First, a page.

Church & Christian Homes Attacked by Islamic Extremists in Pakistan

A chapel and three Christian houses have been attacked in a village outside Lahore, Pakistan on 12 August by a mob of around 35 extremist Muslims.

|TOP|The attackers burned buildings, desecrated Bibles and beat up Christians, including women and children, according to a report by the Catholic Church's National Commission for Justice and Peace in Pakistan, which investigated the incident.

According to reports, three Christians were seriously injured, and one is missing.

At 10pm on August 12, Yaqoob Mehr, a local Muslim landlord, threw hand grenades at the Apostolic Church chapel in Mominpura Thiaki, a village near Sharaqpur Sharif, in the Sheikhupura district, 35 kilometres from Lahore, report Christian Solidarity Worldwide.

Part of the chapel was demolished by the explosion, three adjacent houses were destroyed and one house was set on fire, according to eyewitness accounts.

|AD|Yaqoob Mehr was reportedly accompanied by a mob of about 35 men, including some notorious criminals from the nearby village of Raajian Araaian, explain CSW. Most of the local Christians were attending a special prayer service at the Presbyterian Church that evening.

This attack followed a previous incident, on 7 August, when Yaqoob Mehr attacked the village at 11am, accompanied by four armed men. Three Christians were injured in that attack. Yaqoob Mehr has been trying to grab the land occupied by Christian families, who moved to the area in 1988 after floods washed away their previous village.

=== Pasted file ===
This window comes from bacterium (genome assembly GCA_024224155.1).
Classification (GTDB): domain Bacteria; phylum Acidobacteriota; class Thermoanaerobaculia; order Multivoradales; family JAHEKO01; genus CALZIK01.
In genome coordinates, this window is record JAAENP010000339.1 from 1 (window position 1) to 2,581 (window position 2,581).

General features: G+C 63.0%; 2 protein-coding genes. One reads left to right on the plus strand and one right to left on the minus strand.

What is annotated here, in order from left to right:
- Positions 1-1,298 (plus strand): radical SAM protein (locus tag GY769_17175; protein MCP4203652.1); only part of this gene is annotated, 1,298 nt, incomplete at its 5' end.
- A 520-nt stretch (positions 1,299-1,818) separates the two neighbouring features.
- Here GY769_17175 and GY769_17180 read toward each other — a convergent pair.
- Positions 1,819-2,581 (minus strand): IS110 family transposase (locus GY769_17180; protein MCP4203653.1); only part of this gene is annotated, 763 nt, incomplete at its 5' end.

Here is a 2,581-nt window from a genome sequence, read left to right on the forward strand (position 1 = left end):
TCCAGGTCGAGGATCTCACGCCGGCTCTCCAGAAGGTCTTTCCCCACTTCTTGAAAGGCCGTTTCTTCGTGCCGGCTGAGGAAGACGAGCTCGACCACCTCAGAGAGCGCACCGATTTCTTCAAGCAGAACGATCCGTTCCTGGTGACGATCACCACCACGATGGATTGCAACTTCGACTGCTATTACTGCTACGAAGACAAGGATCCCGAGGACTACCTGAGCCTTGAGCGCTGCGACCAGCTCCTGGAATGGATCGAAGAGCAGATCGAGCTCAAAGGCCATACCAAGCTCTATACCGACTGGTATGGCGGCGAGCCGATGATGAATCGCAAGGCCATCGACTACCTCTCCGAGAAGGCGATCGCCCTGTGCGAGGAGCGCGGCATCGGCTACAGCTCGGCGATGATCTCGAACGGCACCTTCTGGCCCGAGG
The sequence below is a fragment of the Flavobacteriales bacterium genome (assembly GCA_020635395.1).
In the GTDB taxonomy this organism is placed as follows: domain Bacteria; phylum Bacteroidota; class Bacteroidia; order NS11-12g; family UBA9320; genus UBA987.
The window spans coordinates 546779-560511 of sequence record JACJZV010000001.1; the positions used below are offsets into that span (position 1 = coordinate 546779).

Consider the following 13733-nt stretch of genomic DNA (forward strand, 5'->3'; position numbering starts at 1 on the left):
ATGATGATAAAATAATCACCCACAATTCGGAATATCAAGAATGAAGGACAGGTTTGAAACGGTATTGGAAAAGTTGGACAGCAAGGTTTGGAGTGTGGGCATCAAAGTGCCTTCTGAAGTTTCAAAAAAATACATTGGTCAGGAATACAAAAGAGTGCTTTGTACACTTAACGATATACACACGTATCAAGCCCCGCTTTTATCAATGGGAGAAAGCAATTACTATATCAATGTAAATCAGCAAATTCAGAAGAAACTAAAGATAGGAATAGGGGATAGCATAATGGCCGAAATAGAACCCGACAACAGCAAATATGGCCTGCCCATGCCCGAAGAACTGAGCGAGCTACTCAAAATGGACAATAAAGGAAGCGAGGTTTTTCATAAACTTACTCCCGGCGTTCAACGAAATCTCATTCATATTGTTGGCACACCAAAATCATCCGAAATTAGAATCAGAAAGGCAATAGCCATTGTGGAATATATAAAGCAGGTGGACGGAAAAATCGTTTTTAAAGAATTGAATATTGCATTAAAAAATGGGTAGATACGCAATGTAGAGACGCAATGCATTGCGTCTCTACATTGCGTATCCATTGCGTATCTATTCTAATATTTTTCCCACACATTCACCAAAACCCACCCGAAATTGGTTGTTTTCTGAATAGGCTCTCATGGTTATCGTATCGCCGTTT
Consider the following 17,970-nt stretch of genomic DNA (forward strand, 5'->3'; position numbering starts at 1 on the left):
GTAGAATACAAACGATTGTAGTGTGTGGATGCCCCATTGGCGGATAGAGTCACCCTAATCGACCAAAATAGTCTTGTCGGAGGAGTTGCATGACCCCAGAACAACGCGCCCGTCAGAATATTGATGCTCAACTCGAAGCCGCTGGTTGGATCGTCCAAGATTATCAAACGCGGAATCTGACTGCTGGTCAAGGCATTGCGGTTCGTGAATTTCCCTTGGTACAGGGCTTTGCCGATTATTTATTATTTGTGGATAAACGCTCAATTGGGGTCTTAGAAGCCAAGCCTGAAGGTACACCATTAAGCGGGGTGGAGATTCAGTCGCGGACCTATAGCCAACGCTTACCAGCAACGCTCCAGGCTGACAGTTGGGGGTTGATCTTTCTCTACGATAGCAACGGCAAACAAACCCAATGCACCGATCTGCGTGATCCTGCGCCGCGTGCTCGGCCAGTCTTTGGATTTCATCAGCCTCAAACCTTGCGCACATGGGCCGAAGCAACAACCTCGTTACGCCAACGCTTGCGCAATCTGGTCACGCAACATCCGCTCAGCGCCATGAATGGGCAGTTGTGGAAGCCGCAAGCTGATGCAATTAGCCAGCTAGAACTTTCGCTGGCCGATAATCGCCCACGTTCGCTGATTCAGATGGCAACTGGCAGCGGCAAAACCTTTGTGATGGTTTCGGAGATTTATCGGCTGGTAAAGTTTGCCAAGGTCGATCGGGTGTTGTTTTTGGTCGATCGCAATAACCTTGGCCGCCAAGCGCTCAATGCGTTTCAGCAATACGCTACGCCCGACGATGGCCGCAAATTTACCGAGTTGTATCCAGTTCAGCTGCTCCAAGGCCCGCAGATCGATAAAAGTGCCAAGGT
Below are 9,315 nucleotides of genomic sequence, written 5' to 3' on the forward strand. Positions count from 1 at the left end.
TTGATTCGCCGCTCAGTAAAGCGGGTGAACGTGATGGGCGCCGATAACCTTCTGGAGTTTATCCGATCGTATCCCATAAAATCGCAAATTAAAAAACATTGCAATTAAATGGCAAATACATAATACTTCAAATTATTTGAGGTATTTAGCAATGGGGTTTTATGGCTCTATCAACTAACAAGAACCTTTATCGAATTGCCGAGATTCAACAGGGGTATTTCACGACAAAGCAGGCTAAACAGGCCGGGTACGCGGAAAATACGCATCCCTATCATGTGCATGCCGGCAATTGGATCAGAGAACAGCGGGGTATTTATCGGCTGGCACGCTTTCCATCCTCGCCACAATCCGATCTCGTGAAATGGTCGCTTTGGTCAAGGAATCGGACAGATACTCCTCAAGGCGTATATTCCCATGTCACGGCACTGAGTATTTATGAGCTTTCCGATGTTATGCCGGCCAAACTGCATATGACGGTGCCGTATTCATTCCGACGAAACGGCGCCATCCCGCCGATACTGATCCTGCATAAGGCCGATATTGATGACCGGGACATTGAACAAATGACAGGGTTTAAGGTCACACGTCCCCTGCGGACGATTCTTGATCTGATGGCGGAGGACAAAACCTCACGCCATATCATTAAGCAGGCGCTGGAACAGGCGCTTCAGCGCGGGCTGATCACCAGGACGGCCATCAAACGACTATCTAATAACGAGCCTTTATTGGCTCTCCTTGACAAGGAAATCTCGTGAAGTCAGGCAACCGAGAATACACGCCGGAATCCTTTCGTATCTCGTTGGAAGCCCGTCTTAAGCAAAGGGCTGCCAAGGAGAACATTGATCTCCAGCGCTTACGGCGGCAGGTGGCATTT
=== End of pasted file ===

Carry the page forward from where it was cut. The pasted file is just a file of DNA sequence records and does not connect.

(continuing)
According to the National Commission for Justice and Peace, Mominpura Thiaki village consists of 65 Christian families and ten Muslim families. These Muslims from the village tried to help the Christians, and provided some with shelter in their homes.

The attackers have not been arrested, although a case has been registered with the police. Some of them had been given temporary bail on August 12 after the first attack, but returned to the village within a few hours to attack again. Five policemen have been sent to the village to provide protection.

Mervyn Thomas, Chief Executive of Christian Solidarity Worldwide (CSW), said: "This is yet another example of the mistreatment of religious minorities in Pakistan. They are constantly subjected to a cocktail of discrimination, abuse, land grabbing and violence by extremists and corrupt landlords. We urge the Pakistani authorities to bring the perpetrators of such crimes to justice, and to provide better protection for Christians and other religious minorities."